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ISO 15926 Primer

Status of this document: [Working Draft]

This is the beginning of the Primer for ISO 15926. It is open for feedback in the forum at the bottom of this page. You need a login to post in the forum.

Why Do We Need ISO 15926?

The short answer is: "So So we can exchange complex plant and project information easier and cheaper."

A slightly longer answer is: "To mitigate the current high costs of rekeying, and reformatting information to move it from one proprietary system to another."

For example, take the task of designing and specifying a process instrument for a plant modification. Imagine how many times information has to be rekeyed after the instrument is basically designed, until it is installed and commissioned in the target plant:

  1. After design, enter the information into From the design datastore, likely a datasheet in Excel, or a database.
  2. Each bidder will enter some of the data values into proprietary software to make a selection.
  3. After selection, each bidder modifies some data values and transmits it back to the engineer.
  4. Rekey certain data values from the winning bid into the engineer's premanent database.
  5. Data turnover to the client is likely something like an excel file for each datasheet.
  6. The owner will rekey certain data values into an asset management system.

[Feedback Requested. We want to end up with all of instances, in this information chain, of having to rekey information that 15926 will mitigate]

The situation is improving. A few years ago the datasheets would have been printed and faxed to the vendors who would manually add what they had to and fax them back--now we email editable electronic files. There are also proposals to streamline the final handover so that it is already in the form required for the owner's Asset Management System--but the configuration costs speak to the complixity of the issue.

What we need is a way for each participant's software to be able to communicate complex information to each other without having to know in advance what needs to be communicated.

ISO 15926 is a Babel Fish

If you wanted to listen to Vogon poetry spoken in the original, you might use a Babel Fish.

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The Babel Fish would listen to the Vogon speaking, then rearrange the syntax and translate all the words all on the fly, so to speak.

ISO 15926 acts like a Babel Fish by acting as an interpreter between two otherwise incompatible systems.

Sharing Instrument Information Under ISO 15926

Compare the process instrument example above to doing the same thing with ISO 15926 tools.

Initial data entry is the same:

  1. Initial data entry is the same: After design, enter the information into From the design datastore, likely a datasheet in Excel, or a database.

But thereafter, tools written to support the ISO 15926 standard extract the relevent information automatically:

  1. Each bidder will use an ISO 15926 tool to automatically select the relevent data values from the Request for Quotation and paste it into proprietary software to make a selection.
  2. After selection, each bidder will use another ISO 15926 tool to copy the relevent data values and paste them into a communication back to the engineer.
  3. The engineer will use the same kind of ISO 15926 tools to copy the relevent data values from the bidder's communication into his premanent database.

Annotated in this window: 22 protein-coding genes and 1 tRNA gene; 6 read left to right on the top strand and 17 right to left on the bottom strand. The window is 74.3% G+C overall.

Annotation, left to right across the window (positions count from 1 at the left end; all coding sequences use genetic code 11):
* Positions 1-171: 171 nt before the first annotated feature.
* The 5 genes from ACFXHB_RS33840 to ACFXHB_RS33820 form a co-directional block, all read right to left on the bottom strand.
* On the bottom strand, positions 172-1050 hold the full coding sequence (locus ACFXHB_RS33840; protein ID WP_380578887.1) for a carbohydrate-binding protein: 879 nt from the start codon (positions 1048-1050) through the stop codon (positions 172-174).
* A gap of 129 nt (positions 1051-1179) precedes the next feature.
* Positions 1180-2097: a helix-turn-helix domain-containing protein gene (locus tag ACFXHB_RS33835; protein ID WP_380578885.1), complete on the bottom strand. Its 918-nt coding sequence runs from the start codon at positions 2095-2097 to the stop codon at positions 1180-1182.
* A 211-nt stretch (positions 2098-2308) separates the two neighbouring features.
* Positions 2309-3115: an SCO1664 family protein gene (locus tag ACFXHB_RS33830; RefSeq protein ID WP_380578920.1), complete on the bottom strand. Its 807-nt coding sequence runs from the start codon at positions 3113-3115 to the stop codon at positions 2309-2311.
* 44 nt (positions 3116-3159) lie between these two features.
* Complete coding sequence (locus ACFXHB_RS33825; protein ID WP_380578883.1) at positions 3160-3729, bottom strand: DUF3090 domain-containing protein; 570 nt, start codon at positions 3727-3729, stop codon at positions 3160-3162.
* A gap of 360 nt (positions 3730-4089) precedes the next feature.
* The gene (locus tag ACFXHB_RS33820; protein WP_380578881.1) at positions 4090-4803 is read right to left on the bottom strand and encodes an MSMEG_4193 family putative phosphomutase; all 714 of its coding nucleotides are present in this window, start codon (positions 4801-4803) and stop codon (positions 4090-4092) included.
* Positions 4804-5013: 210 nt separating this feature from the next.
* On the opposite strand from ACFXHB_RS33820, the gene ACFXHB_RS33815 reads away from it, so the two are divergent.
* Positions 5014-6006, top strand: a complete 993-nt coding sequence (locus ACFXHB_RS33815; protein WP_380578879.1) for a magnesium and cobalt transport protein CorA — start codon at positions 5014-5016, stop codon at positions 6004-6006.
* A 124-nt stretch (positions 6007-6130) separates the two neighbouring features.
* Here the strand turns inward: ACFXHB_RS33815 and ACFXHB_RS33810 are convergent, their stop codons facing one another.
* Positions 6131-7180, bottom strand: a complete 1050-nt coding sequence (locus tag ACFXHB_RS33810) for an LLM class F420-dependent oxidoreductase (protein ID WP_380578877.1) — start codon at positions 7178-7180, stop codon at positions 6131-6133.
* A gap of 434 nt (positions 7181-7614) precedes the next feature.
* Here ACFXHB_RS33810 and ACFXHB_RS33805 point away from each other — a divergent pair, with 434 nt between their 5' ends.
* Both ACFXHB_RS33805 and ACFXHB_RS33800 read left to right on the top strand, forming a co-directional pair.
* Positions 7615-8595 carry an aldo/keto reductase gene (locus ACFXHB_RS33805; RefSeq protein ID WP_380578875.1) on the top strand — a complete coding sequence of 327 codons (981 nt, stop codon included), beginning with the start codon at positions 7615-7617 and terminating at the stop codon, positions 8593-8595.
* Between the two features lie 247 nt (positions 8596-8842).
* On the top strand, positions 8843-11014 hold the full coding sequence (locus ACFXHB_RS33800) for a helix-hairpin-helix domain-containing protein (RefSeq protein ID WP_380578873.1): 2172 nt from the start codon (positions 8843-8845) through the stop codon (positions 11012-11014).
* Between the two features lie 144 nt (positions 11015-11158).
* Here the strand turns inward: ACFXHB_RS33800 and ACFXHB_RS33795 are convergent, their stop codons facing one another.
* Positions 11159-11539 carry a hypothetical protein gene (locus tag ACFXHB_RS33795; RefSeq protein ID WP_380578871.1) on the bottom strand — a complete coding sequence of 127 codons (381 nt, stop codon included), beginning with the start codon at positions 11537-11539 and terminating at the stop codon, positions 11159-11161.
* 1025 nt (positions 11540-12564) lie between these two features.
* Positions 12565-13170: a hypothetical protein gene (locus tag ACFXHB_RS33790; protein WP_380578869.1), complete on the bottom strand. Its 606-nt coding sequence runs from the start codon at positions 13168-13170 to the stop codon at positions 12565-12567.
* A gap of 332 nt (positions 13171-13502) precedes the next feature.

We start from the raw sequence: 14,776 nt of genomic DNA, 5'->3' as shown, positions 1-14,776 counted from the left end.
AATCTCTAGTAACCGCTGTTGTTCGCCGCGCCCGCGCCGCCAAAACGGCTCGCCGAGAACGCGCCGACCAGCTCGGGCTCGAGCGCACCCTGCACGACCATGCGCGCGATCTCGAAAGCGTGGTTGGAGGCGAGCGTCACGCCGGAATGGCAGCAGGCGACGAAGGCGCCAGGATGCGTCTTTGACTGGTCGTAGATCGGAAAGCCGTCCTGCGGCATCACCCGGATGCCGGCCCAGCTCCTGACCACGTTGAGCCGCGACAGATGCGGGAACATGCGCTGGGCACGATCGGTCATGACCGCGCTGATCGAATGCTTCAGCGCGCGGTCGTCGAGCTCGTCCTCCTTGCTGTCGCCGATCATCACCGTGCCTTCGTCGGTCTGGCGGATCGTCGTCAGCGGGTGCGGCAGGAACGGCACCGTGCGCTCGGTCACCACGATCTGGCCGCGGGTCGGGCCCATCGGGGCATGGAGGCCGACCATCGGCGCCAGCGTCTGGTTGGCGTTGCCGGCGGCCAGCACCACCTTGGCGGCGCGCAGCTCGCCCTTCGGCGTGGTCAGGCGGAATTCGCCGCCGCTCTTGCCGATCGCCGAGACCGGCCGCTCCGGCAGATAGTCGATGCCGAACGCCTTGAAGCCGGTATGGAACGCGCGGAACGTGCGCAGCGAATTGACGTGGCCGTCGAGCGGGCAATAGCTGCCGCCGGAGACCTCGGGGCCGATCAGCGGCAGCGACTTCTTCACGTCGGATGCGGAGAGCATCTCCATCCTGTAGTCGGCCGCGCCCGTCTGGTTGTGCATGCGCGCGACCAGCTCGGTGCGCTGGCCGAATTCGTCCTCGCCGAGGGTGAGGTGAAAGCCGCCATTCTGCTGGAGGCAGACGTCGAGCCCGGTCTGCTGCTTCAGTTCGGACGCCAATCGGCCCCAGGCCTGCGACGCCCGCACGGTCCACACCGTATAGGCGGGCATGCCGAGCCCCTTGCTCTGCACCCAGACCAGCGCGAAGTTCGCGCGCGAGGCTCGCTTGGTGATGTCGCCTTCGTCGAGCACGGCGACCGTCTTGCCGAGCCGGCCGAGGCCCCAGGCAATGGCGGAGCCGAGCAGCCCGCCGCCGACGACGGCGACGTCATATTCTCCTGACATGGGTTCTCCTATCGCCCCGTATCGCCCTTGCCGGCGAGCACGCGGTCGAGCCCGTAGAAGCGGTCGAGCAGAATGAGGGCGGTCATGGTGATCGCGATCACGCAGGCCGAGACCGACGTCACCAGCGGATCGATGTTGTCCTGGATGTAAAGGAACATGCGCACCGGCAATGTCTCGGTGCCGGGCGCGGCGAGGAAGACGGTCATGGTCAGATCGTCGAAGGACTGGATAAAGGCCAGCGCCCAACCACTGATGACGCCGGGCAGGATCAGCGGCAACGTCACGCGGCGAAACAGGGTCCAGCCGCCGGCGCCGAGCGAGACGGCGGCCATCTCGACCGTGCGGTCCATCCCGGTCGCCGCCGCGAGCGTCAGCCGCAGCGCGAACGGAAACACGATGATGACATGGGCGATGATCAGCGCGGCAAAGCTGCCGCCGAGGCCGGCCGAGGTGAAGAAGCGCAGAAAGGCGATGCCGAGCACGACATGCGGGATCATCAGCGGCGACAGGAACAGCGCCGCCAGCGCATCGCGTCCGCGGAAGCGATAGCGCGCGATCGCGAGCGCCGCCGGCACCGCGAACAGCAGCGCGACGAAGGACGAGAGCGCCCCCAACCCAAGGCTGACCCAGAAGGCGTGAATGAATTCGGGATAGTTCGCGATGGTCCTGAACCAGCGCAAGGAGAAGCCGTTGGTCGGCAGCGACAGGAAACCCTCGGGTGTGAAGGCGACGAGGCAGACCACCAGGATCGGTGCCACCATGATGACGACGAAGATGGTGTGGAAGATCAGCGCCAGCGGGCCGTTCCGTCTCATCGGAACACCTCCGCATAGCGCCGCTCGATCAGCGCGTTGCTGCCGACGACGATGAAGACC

4. Data turnover to the client will be exposing the plant information database with a ISO 15926-compliant interface (known as a facade).
  5. The owner will open the link to the engineer's plant information database in import whichever data values are of interest.

You can see that if we use 15926 tools we are removing a great many opportunities for human error. So in addition to being able to transfer information faster, we will remove the labor-intensive tasks and make the whole process more reliable.

How ISO 15926 Makes Sharing Information Easier

ISO 15926 is a world-wide standard interchange format for rendering complex information about plant objects into a common format so we can all communicate without having to know anything about each other's data storage configuration. Everyone will still have their own datastores, perhaps in a proprietary format, but will employ a Babel Fish (known as a "facade") when they send or receive information from others.

Thus, a consortium of EPCs could collaborate on designing a plant, each using its chosen plant design system with proprietary work processes. They could share information without having to know anything about each other's data storage format beforehand. Vendor's and EPC's software would connect to each other passing information back and forth.

Turnover from EPC to Owner would be a non-issue. Owners would recieve the plant data by essentially filtering it through their Babel Fish (i.e., facade) and then store it in the their own format. Any of the owner's computer systems would be able to use the information. A Plant Operating System would access the pieces of information it needed. A Plant Maintenance System would access the pieces it needed. Each application will take the pieces it needs and ignore the rest.

The Opportunity

With a common language for complex plant information, enterpreners will be able to write niche applications easier. For instance, someone might write an optimizer for a certain process that simply opens the plant datastore and finds the particular process information it needs. Since the format of the input information is no longer an issue, software developers can concentrate on the new value-added functionality.



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